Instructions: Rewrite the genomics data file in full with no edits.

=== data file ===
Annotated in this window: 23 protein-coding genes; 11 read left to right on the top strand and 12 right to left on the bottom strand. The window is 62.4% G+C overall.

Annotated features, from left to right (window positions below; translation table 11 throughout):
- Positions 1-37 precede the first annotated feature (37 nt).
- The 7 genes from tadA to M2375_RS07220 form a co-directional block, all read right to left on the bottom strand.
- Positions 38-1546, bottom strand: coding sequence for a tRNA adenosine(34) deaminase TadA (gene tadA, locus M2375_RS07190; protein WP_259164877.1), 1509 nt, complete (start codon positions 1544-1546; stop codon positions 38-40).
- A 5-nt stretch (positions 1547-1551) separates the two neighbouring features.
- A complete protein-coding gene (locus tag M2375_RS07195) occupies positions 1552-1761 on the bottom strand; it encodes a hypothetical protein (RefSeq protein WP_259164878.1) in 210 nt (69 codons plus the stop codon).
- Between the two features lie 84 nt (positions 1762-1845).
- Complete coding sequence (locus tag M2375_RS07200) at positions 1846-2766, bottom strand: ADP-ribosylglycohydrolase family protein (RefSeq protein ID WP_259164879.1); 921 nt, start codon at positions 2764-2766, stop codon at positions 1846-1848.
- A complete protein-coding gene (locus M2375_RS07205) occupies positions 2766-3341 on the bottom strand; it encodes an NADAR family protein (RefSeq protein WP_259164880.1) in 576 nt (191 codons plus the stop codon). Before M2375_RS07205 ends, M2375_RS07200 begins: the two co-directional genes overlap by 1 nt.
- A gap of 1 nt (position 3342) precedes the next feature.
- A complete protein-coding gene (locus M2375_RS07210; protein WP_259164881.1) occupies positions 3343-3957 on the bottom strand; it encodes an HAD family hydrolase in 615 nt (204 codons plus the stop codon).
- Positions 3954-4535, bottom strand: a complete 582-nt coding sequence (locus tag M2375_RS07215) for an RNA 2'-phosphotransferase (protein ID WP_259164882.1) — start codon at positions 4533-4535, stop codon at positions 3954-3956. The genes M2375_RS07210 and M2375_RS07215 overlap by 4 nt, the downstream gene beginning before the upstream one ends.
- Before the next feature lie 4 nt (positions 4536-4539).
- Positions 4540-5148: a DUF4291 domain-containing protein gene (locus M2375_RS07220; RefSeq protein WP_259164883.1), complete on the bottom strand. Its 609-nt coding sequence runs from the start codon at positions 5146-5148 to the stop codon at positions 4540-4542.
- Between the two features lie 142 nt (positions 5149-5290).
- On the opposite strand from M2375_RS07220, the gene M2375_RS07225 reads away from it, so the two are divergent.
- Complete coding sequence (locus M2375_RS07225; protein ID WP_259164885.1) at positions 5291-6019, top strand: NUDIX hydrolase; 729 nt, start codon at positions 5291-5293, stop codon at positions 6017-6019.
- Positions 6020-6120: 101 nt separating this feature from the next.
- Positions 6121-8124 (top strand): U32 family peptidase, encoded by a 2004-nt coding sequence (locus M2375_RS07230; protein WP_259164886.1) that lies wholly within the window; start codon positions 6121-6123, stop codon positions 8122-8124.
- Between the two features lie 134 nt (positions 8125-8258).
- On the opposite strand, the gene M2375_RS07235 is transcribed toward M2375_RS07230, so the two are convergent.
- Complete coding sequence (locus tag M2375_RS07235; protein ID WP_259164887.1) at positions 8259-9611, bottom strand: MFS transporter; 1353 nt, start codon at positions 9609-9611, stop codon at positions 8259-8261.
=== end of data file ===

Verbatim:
Annotated in this window: 23 protein-coding genes; 11 read left to right on the top strand and 12 right to left on the bottom strand. The window is 62.4% G+C overall.

Annotated features, from left to right (window positions below; translation table 11 throughout):
- Positions 1-37 precede the first annotated feature (37 nt).
- The 7 genes from tadA to M2375_RS07220 form a co-directional block, all read right to left on the bottom strand.
- Positions 38-1546, bottom strand: coding sequence for a tRNA adenosine(34) deaminase TadA (gene tadA, locus M2375_RS07190; protein WP_259164877.1), 1509 nt, complete (start codon positions 1544-1546; stop codon positions 38-40).
- A 5-nt stretch (positions 1547-1551) separates the two neighbouring features.
- A complete protein-coding gene (locus tag M2375_RS07195) occupies positions 1552-1761 on the bottom strand; it encodes a hypothetical protein (RefSeq protein WP_259164878.1) in 210 nt (69 codons plus the stop codon).
- Between the two features lie 84 nt (positions 1762-1845).
- Complete coding sequence (locus tag M2375_RS07200) at positions 1846-2766, bottom strand: ADP-ribosylglycohydrolase family protein (RefSeq protein ID WP_259164879.1); 921 nt, start codon at positions 2764-2766, stop codon at positions 1846-1848.
- A complete protein-coding gene (locus M2375_RS07205) occupies positions 2766-3341 on the bottom strand; it encodes an NADAR family protein (RefSeq protein WP_259164880.1) in 576 nt (191 codons plus the stop codon). Before M2375_RS07205 ends, M2375_RS07200 begins: the two co-directional genes overlap by 1 nt.
- A gap of 1 nt (position 3342) precedes the next feature.
- A complete protein-coding gene (locus M2375_RS07210; protein WP_259164881.1) occupies positions 3343-3957 on the bottom strand; it encodes an HAD family hydrolase in 615 nt (204 codons plus the stop codon).
- Positions 3954-4535, bottom strand: a complete 582-nt coding sequence (locus tag M2375_RS07215) for an RNA 2'-phosphotransferase (protein ID WP_259164882.1) — start codon at positions 4533-4535, stop codon at positions 3954-3956. The genes M2375_RS07210 and M2375_RS07215 overlap by 4 nt, the downstream gene beginning before the upstream one ends.
- Before the next feature lie 4 nt (positions 4536-4539).
- Positions 4540-5148: a DUF4291 domain-containing protein gene (locus M2375_RS07220; RefSeq protein WP_259164883.1), complete on the bottom strand. Its 609-nt coding sequence runs from the start codon at positions 5146-5148 to the stop codon at positions 4540-4542.
- Between the two features lie 142 nt (positions 5149-5290).
- On the opposite strand from M2375_RS07220, the gene M2375_RS07225 reads away from it, so the two are divergent.
- Complete coding sequence (locus M2375_RS07225; protein ID WP_259164885.1) at positions 5291-6019, top strand: NUDIX hydrolase; 729 nt, start codon at positions 5291-5293, stop codon at positions 6017-6019.
- Positions 6020-6120: 101 nt separating this feature from the next.
- Positions 6121-8124 (top strand): U32 family peptidase, encoded by a 2004-nt coding sequence (locus M2375_RS07230; protein WP_259164886.1) that lies wholly within the window; start codon positions 6121-6123, stop codon positions 8122-8124.
- Between the two features lie 134 nt (positions 8125-8258).
- On the opposite strand, the gene M2375_RS07235 is transcribed toward M2375_RS07230, so the two are convergent.
- Complete coding sequence (locus tag M2375_RS07235; protein ID WP_259164887.1) at positions 8259-9611, bottom strand: MFS transporter; 1353 nt, start codon at positions 9609-9611, stop codon at positions 8259-8261.